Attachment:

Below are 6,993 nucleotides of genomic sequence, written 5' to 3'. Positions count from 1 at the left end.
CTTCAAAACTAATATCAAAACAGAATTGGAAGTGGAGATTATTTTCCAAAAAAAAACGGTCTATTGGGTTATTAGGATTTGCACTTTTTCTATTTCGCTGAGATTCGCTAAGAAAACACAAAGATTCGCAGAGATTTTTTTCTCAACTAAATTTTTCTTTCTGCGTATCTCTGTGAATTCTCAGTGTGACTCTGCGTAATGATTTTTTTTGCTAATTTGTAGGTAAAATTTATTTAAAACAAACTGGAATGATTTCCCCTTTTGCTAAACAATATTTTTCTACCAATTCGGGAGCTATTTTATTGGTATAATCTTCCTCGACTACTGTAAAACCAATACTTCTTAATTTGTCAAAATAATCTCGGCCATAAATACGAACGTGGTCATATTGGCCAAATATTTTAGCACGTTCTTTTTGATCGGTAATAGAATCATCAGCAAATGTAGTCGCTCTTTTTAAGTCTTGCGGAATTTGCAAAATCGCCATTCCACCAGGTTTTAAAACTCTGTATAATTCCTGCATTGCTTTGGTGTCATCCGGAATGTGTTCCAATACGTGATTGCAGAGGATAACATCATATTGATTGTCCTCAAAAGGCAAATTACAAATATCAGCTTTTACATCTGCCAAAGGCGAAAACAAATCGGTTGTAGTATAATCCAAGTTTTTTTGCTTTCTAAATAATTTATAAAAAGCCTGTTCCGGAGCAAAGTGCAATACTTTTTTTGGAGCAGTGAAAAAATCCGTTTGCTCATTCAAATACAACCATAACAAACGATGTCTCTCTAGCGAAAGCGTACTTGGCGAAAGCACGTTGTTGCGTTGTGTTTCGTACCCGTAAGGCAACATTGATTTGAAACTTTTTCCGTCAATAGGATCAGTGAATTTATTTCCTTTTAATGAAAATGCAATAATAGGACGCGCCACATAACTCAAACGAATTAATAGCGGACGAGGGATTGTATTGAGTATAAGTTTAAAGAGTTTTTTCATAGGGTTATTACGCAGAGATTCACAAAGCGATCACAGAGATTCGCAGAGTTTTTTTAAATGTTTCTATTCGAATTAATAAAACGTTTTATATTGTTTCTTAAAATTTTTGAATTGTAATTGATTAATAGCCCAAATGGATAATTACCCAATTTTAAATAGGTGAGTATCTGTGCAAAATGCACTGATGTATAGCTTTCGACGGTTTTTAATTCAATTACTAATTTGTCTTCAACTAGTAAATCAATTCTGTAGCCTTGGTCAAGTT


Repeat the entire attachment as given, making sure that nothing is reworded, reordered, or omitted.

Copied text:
Below are 6,993 nucleotides of genomic sequence, written 5' to 3'. Positions count from 1 at the left end.
CTTCAAAACTAATATCAAAACAGAATTGGAAGTGGAGATTATTTTCCAAAAAAAAACGGTCTATTGGGTTATTAGGATTTGCACTTTTTCTATTTCGCTGAGATTCGCTAAGAAAACACAAAGATTCGCAGAGATTTTTTTCTCAACTAAATTTTTCTTTCTGCGTATCTCTGTGAATTCTCAGTGTGACTCTGCGTAATGATTTTTTTTGCTAATTTGTAGGTAAAATTTATTTAAAACAAACTGGAATGATTTCCCCTTTTGCTAAACAATATTTTTCTACCAATTCGGGAGCTATTTTATTGGTATAATCTTCCTCGACTACTGTAAAACCAATACTTCTTAATTTGTCAAAATAATCTCGGCCATAAATACGAACGTGGTCATATTGGCCAAATATTTTAGCACGTTCTTTTTGATCGGTAATAGAATCATCAGCAAATGTAGTCGCTCTTTTTAAGTCTTGCGGAATTTGCAAAATCGCCATTCCACCAGGTTTTAAAACTCTGTATAATTCCTGCATTGCTTTGGTGTCATCCGGAATGTGTTCCAATACGTGATTGCAGAGGATAACATCATATTGATTGTCCTCAAAAGGCAAATTACAAATATCAGCTTTTACATCTGCCAAAGGCGAAAACAAATCGGTTGTAGTATAATCCAAGTTTTTTTGCTTTCTAAATAATTTATAAAAAGCCTGTTCCGGAGCAAAGTGCAATACTTTTTTTGGAGCAGTGAAAAAATCCGTTTGCTCATTCAAATACAACCATAACAAACGATGTCTCTCTAGCGAAAGCGTACTTGGCGAAAGCACGTTGTTGCGTTGTGTTTCGTACCCGTAAGGCAACATTGATTTGAAACTTTTTCCGTCAATAGGATCAGTGAATTTATTTCCTTTTAATGAAAATGCAATAATAGGACGCGCCACATAACTCAAACGAATTAATAGCGGACGAGGGATTGTATTGAGTATAAGTTTAAAGAGTTTTTTCATAGGGTTATTACGCAGAGATTCACAAAGCGATCACAGAGATTCGCAGAGTTTTTTTAAATGTTTCTATTCGAATTAATAAAACGTTTTATATTGTTTCTTAAAATTTTTGAATTGTAATTGATTAATAGCCCAAATGGATAATTACCCAATTTTAAATAGGTGAGTATCTGTGCAAAATGCACTGATGTATAGCTTTCGACGGTTTTTAATTCAATTACTAATTTGTCTTCAACTAGTAAATCAATTCTGTAGCCTTGGTCAAGTT